The implications of this shift are enormous: More than one in five people in Texas prisons are there for crimes related to illegal drug sales or possession, but those strategies don't affect the drugs killing the most people. The same tactics could never be applied en masse to prescription drug abuse - the economies of scale would quickly overwhelm police and prisons. It would also tick off powerful political constituencies like doctors and drug companies who hire armies of lobbyists to promote their interests, as opposed to their Mexican drug cartel counterparts who just hire armies.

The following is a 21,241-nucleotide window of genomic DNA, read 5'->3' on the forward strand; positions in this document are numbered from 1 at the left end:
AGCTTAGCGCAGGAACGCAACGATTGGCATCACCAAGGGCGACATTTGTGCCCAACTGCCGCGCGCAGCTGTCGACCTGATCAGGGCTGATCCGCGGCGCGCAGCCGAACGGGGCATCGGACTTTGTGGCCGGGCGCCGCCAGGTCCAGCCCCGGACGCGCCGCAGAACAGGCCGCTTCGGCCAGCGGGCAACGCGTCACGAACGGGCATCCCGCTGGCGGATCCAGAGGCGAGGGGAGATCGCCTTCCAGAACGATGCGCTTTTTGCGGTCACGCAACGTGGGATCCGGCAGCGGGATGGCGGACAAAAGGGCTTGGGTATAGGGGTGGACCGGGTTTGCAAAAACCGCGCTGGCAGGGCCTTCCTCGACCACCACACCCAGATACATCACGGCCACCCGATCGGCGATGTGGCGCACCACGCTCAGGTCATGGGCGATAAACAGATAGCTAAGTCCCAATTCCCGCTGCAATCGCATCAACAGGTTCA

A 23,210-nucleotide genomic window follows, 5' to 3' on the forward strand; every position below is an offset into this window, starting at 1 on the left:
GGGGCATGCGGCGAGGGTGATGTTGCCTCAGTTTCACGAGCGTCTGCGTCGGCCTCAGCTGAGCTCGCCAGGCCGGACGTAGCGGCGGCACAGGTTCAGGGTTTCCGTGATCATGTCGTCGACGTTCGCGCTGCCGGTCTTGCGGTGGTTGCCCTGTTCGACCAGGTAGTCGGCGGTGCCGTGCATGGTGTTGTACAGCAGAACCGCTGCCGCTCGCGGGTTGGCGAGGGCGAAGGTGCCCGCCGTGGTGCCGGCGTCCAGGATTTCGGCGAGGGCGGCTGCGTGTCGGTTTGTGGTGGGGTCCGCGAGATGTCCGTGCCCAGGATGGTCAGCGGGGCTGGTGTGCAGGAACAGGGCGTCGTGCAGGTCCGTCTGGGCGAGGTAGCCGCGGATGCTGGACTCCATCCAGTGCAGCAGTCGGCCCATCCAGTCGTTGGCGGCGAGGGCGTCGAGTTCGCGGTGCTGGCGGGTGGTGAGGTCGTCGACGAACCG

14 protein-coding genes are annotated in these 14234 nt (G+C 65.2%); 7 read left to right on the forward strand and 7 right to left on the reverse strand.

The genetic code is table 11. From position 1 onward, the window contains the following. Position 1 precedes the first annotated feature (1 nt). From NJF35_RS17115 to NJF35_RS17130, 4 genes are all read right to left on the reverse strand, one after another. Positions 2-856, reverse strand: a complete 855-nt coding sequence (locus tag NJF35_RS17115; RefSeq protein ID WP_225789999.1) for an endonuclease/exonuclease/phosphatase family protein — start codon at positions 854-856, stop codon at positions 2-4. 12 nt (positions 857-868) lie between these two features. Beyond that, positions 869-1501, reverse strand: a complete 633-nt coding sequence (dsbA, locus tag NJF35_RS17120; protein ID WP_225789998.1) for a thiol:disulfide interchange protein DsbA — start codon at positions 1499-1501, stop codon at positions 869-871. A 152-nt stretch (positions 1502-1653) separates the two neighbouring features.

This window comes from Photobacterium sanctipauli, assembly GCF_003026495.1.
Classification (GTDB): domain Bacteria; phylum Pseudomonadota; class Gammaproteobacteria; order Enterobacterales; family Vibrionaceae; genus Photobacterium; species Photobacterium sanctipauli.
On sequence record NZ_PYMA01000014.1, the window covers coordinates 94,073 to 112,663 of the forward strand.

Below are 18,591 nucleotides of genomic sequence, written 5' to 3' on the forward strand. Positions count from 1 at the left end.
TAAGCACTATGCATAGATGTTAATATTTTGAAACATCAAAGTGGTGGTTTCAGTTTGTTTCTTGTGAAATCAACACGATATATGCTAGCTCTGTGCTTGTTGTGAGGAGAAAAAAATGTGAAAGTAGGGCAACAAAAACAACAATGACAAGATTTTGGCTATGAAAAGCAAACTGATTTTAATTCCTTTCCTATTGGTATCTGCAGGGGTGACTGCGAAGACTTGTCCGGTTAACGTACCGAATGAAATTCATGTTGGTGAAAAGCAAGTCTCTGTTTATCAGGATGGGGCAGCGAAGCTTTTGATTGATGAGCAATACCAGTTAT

The substitution effect here is palpable: People abuse prescription drugs largely because of the stigma and legal difficulties arising from gaining access to illegal ones, even though they're not as safe. So to that extent, the shift toward prescription drug abuse counts as a drug war "success," but only if you redefine the term "success" to mean causing more deaths instead of preventing them. (The Economist recently declared it a success to shift people from using meth to cocaine, but the Florida study says coke is much more dangerous to users than crank; by that logic, to judge by these data, it'd be a public safety success to get people to shift from Vicodin or Xanax to marijuana, which didn't kill any Floridians last year.)

"Harm reduction" historically focused on illegal drugs, but what if that's not main source of drug-related harm? What's needed now, apparently, are more addiction treatment resources and harm reduction strategies aimed at legal prescription drugs.

8 comments:

Anonymous said...